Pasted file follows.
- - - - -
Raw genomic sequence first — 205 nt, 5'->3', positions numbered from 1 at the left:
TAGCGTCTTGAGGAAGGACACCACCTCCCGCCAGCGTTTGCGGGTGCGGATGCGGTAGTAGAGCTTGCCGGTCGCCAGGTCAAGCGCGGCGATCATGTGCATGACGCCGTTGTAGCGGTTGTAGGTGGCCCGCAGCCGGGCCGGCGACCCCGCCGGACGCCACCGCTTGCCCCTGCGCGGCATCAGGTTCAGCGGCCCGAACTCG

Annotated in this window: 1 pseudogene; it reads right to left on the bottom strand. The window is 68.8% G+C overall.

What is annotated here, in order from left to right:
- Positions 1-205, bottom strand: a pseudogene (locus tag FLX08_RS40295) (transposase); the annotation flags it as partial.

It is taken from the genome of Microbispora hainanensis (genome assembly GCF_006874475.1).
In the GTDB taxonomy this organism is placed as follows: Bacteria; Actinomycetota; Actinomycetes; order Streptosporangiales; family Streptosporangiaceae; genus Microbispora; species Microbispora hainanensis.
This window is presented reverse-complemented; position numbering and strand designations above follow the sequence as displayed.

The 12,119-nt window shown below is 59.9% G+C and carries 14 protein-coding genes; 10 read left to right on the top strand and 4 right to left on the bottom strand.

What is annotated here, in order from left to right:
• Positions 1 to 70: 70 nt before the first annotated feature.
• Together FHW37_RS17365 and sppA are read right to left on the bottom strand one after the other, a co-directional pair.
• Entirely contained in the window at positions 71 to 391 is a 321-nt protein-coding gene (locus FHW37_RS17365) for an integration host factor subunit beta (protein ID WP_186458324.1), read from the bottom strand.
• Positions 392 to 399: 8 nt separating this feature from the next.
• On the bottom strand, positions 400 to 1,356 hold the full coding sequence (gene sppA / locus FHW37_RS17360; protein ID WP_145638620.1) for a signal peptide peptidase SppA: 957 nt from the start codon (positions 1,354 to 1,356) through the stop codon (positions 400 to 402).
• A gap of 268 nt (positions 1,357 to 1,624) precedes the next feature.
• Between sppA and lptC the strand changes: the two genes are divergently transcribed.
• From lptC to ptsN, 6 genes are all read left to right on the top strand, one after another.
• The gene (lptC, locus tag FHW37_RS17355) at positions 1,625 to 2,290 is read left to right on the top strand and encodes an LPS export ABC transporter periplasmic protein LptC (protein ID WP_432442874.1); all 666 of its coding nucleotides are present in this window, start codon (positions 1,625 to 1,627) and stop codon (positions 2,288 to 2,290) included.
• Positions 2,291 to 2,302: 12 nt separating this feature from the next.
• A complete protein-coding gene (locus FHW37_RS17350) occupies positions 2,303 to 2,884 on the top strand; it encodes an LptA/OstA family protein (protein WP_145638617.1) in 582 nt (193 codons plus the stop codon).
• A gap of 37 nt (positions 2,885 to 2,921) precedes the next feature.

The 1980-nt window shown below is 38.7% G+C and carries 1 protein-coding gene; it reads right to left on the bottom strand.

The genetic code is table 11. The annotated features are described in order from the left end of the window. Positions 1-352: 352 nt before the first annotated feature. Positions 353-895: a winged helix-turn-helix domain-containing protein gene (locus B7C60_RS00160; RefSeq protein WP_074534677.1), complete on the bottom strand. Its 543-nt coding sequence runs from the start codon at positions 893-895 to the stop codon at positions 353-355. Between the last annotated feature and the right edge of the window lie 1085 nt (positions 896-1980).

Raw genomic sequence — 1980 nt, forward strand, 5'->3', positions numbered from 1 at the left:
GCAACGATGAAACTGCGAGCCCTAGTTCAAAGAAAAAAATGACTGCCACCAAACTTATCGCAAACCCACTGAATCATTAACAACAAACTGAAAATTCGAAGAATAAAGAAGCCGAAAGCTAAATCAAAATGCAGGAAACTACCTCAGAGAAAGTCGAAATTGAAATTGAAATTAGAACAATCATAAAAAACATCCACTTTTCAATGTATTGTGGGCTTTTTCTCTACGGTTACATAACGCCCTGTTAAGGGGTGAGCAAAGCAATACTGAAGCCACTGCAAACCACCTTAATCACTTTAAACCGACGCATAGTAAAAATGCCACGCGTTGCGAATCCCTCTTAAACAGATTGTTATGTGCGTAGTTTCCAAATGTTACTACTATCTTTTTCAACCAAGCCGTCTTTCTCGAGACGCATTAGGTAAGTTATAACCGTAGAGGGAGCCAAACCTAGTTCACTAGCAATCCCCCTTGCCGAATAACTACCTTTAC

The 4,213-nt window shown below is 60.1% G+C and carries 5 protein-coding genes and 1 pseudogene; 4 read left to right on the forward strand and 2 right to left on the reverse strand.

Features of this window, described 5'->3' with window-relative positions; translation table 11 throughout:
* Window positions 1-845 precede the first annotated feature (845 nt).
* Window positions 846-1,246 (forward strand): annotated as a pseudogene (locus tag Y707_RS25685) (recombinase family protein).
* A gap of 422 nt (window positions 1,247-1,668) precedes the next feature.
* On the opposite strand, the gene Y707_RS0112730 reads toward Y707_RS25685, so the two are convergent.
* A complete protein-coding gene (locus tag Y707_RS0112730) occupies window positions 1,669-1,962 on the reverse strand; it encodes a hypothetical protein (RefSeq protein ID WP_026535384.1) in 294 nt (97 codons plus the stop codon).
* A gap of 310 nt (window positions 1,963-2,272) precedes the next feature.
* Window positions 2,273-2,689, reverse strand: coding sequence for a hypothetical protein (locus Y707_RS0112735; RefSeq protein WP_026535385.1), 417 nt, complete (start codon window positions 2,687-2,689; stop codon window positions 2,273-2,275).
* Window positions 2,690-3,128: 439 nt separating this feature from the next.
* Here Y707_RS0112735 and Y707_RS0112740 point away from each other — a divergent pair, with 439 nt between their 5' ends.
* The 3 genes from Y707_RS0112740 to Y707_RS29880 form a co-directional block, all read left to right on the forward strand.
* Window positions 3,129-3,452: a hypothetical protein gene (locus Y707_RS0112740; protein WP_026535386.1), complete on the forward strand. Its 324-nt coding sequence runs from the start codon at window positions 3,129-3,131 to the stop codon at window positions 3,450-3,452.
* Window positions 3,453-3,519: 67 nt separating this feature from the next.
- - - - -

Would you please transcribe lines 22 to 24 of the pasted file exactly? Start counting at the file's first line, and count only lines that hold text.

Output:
• A gap of 37 nt (positions 2,885 to 2,921) precedes the next feature.

The 1980-nt window shown below is 38.7% G+C and carries 1 protein-coding gene; it reads right to left on the bottom strand.

The genetic code is table 11. The annotated features are described in order from the left end of the window. Positions 1-352: 352 nt before the first annotated feature. Positions 353-895: a winged helix-turn-helix domain-containing protein gene (locus B7C60_RS00160; RefSeq protein WP_074534677.1), complete on the bottom strand. Its 543-nt coding sequence runs from the start codon at positions 893-895 to the stop codon at positions 353-355. Between the last annotated feature and the right edge of the window lie 1085 nt (positions 896-1980).